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Chapter 5 Variations in Consciousness. Table of Contents Consciousness: Personal Awareness Awareness of Internal and External Stimuli –Levels of awareness.

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Presentation on theme: "Chapter 5 Variations in Consciousness. Table of Contents Consciousness: Personal Awareness Awareness of Internal and External Stimuli –Levels of awareness."— Presentation transcript:

1 Chapter 5 Variations in Consciousness

2 Table of Contents Consciousness: Personal Awareness Awareness of Internal and External Stimuli –Levels of awareness James – stream of consciousness Freud – unconscious Sleep/dreaming research

3 Table of Contents The Electroencephalograph: A Physiological Index of Consciousness EEG – monitoring of brain electrical activity Brain-waves –Amplitude (height) –Frequency (cycles per second) Beta (13-24 cps) Alpha (8-12 cps) Theta (4-7 cps) Delta (<4 cps) Mental state and cortical activity – correlation issue – F 5.1

4 Table of Contents

5 Biological Rhythms and Sleep Circadian Rhythms – 24 hr biological cycles –Regulation of sleep/other body functions – F 5.2 Physiological pathway of the biological clock: –Light levels -> retina -> suprachiasmatic nucleus of hypothalamus -> pineal gland -> secretion of melatonin Melatonin and circadian rhythms Performance effects – Recht et al. (1995) study of professional baseball – F 5.3

6 Table of Contents Sleep/Waking Research Instruments: –Electroencephalograph – brain electrical activity –Electromyograph – muscle activity –Electrooculograph – eye movements –Other bodily functions also observed

7 Table of Contents Sleep Stages: Cycling Through Sleep Stage 1: brief, transitional (1-7 minutes) – see F 5.4 –alpha -> theta –hypnic jerks Stage 2: sleep spindles (10-25 minutes) Stages 3 & 4 : slow-wave sleep (30 minutes) Stage 5: REM, EEG similar to awake, vivid dreaming (initially a few minutes, progressively longer as cycle through the stages) –Developmental differences in REM sleep – F 5.6 How quickly one falls asleep, how long one sleeps, how one cycles through the various stages – F 5.5 Varies from one person to the next – cultural differences – F 5.7 Each of us has a signature sleep pattern mostly shaped by biological factors rather than personal habits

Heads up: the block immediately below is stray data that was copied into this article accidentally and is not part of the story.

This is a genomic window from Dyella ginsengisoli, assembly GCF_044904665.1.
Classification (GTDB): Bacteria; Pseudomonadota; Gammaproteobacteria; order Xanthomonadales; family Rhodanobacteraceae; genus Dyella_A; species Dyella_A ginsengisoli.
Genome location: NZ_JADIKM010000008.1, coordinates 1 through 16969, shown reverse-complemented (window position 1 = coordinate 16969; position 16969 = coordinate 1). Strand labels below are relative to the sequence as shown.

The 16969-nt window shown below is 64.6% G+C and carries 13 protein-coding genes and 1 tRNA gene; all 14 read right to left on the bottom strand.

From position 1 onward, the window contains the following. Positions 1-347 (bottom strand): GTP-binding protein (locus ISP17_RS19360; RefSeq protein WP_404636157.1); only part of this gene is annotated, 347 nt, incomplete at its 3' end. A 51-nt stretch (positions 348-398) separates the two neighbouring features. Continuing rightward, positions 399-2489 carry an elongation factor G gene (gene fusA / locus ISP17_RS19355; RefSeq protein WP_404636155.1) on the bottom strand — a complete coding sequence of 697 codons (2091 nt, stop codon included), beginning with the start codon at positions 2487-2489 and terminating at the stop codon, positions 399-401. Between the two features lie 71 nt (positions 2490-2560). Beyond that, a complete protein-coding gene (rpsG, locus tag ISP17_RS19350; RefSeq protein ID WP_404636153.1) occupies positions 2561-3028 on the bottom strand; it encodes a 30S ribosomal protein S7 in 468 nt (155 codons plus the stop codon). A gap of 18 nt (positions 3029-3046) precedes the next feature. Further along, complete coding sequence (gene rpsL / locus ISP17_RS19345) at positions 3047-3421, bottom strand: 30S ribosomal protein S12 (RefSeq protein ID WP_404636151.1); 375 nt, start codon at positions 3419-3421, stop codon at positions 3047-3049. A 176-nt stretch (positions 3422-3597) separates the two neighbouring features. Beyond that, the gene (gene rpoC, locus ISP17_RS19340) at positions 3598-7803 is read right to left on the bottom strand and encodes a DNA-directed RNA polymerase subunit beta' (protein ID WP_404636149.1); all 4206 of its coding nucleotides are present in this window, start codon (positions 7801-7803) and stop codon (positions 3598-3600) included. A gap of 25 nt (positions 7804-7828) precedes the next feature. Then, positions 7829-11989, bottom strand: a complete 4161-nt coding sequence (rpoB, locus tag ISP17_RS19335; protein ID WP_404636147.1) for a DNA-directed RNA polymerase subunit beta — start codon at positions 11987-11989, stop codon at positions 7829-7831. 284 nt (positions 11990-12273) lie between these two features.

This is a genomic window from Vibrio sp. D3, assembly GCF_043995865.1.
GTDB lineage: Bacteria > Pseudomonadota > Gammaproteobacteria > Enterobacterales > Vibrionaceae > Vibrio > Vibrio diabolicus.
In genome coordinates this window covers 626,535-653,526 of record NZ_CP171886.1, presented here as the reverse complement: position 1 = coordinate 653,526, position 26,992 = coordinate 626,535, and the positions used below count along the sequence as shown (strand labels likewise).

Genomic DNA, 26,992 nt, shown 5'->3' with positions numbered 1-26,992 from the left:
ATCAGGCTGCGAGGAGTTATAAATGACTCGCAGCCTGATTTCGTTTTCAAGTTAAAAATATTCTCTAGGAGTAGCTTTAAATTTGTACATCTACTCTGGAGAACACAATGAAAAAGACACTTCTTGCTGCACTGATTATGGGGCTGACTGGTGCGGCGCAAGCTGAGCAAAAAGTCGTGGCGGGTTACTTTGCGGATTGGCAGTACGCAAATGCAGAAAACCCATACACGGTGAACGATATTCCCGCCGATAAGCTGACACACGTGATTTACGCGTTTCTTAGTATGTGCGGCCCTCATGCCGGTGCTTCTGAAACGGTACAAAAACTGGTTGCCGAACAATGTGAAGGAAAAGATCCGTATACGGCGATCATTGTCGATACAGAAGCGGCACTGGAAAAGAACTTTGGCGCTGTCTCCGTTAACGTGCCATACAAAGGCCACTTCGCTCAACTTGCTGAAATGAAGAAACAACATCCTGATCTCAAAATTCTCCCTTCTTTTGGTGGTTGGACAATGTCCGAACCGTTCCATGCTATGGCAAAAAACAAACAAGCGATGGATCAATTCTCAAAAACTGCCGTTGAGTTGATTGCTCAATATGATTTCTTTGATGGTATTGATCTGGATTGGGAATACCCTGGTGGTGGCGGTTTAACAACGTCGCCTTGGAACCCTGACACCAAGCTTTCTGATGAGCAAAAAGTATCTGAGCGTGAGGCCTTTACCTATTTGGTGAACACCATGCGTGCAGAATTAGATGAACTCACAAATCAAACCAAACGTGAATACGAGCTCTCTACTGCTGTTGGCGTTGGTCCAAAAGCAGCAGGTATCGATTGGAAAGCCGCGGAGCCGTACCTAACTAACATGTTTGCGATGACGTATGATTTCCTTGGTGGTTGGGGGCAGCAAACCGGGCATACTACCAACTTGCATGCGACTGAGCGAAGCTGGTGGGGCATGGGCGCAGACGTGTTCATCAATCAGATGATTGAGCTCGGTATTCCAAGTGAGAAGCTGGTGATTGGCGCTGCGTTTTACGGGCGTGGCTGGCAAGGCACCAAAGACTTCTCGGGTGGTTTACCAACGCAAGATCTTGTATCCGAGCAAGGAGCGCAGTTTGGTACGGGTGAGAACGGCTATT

8 Table of Contents Figure 5.5 An overview of the cycle of sleep

9 Table of Contents Figure 5.5 An overview of the cycle of sleep

10 Table of Contents The Neural Bases of Sleep Brain Structures: - F 5.8 –Ascending reticular activating system –Pons, medulla, thalamus, hypothalamus, limbic system Neurotransmitters: –Acetylcholine and serotonin –Also norepinephrine, dopamine, and GABA

11 Table of Contents XX 5.8

12 Table of Contents Why Do We Sleep? Hypothesis 1: –Sleep evolved to conserve organisms energy Hypothesis 2: –Immobilization during sleep is adaptive because it reduces danger Hypothesis 3: –Sleep helps animals to restore energy and other bodily resources

13 Table of Contents Sleep Deprivation Complete deprivation –3 or 4 days max –Maximum duration? Partial deprivation or sleep restriction –impaired attention, reaction time, coordination, and decision making –accidents: Chernobyl, Exxon Valdez, bus crashes, airline crashes Selective deprivation –REM and slow-wave sleep: rebound effect – F 5.9

14 Table of Contents REM deprivation effects Figure 5.9

15 Table of Contents Sleep Loss and Health Sleep loss can affect physiological processes Sleep restriction appears to trigger hormonal changes that increase hunger Studies have found a link between short sleep duration and increased obesity Mortality rates are especially high among those who consistently sleep over 10 hours – F 5.10

16 Table of Contents Figure Mortality rates as a function of typical sleep duration.

17 Table of Contents Sleep Deprivation effects 43 % of adults are chronically sleep deprived Mood shifts, decreased socialization & sense of humor Decreased motor and cognitive performance Reduced ability to concentrate and decision skills Reduced ability to handle complex tasks Increased risk taking behavior and accidents (driving) Decreased efficiency of immune system Decreased functioning of frontal lobes Increased microsleeps and daytime sleepiness (43%)